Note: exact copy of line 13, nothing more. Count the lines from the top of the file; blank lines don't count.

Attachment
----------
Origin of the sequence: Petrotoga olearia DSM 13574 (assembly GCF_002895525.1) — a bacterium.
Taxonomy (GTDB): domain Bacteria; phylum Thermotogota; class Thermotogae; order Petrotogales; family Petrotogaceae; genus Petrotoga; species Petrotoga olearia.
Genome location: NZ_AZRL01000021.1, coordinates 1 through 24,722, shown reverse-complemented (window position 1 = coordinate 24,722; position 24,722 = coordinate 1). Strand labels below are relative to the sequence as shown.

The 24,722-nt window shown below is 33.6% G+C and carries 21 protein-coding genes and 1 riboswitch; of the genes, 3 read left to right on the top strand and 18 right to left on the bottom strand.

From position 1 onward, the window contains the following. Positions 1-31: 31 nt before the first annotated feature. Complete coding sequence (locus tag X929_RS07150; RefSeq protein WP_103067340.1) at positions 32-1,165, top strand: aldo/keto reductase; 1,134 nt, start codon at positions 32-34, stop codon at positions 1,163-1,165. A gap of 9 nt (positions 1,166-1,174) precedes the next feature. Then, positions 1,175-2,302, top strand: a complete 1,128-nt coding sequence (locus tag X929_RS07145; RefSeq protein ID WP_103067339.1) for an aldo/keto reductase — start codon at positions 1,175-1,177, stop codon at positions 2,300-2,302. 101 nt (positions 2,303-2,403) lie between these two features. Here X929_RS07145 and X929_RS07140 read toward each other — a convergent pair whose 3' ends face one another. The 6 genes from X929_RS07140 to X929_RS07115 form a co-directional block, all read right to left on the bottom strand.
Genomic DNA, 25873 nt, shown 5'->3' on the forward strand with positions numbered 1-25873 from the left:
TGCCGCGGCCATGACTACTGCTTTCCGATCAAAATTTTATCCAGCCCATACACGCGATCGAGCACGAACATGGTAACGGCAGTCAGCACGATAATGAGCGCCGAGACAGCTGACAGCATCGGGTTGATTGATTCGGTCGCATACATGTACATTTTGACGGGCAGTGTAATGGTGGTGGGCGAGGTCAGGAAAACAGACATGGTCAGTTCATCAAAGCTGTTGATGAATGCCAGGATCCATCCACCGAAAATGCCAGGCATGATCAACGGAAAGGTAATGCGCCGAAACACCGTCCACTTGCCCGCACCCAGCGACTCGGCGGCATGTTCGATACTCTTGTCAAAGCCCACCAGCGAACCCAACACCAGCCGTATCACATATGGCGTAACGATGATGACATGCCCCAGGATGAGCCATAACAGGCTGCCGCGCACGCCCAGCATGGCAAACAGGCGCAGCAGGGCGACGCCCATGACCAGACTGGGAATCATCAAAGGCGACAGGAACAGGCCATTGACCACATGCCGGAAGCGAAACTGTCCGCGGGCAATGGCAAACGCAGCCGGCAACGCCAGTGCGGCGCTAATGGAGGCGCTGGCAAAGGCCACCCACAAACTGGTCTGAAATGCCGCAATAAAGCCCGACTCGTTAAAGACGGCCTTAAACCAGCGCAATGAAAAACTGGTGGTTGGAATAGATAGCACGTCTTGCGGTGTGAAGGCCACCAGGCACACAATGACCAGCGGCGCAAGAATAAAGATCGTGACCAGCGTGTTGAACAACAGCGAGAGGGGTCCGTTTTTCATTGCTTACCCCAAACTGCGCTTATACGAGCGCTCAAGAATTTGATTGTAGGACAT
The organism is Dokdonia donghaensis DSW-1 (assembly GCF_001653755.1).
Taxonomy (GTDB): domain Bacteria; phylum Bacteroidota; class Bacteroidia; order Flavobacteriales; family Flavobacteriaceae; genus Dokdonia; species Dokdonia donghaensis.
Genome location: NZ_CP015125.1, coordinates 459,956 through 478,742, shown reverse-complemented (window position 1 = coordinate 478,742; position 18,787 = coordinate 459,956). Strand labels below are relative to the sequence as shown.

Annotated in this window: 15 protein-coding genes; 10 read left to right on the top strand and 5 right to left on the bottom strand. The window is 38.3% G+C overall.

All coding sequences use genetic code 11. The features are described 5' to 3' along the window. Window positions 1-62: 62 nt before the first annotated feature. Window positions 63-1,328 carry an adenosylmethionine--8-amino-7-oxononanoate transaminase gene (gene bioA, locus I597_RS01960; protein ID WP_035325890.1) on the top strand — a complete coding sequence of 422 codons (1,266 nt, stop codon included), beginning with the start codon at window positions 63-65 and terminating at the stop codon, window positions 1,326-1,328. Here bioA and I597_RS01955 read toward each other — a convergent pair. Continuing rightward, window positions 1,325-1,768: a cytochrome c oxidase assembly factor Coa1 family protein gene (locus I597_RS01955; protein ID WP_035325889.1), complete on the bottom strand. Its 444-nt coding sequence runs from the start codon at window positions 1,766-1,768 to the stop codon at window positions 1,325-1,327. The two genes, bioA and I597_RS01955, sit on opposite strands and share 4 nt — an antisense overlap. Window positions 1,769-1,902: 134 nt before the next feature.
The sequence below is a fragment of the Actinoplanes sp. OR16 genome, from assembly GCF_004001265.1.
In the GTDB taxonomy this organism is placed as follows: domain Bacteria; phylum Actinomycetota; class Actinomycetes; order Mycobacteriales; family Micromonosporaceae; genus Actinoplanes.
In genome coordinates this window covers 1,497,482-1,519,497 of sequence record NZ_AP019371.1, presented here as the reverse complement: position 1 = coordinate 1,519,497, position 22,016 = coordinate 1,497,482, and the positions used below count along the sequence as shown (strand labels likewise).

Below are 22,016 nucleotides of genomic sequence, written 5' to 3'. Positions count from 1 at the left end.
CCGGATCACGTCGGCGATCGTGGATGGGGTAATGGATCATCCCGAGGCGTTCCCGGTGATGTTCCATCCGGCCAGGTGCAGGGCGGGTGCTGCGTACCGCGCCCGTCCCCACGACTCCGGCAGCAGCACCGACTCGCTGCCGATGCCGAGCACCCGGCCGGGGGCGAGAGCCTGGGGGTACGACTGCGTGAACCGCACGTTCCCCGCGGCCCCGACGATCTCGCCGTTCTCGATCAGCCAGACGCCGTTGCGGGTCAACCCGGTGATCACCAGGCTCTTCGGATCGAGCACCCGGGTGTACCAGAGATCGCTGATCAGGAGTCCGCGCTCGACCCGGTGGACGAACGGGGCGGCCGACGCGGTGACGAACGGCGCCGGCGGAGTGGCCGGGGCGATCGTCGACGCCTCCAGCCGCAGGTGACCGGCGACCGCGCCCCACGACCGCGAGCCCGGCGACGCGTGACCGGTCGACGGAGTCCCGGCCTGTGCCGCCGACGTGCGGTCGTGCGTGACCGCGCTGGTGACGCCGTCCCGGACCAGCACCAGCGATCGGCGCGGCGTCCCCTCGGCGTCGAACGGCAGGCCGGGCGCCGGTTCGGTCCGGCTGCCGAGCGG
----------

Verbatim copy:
The sequence below is a fragment of the Actinoplanes sp. OR16 genome, from assembly GCF_004001265.1.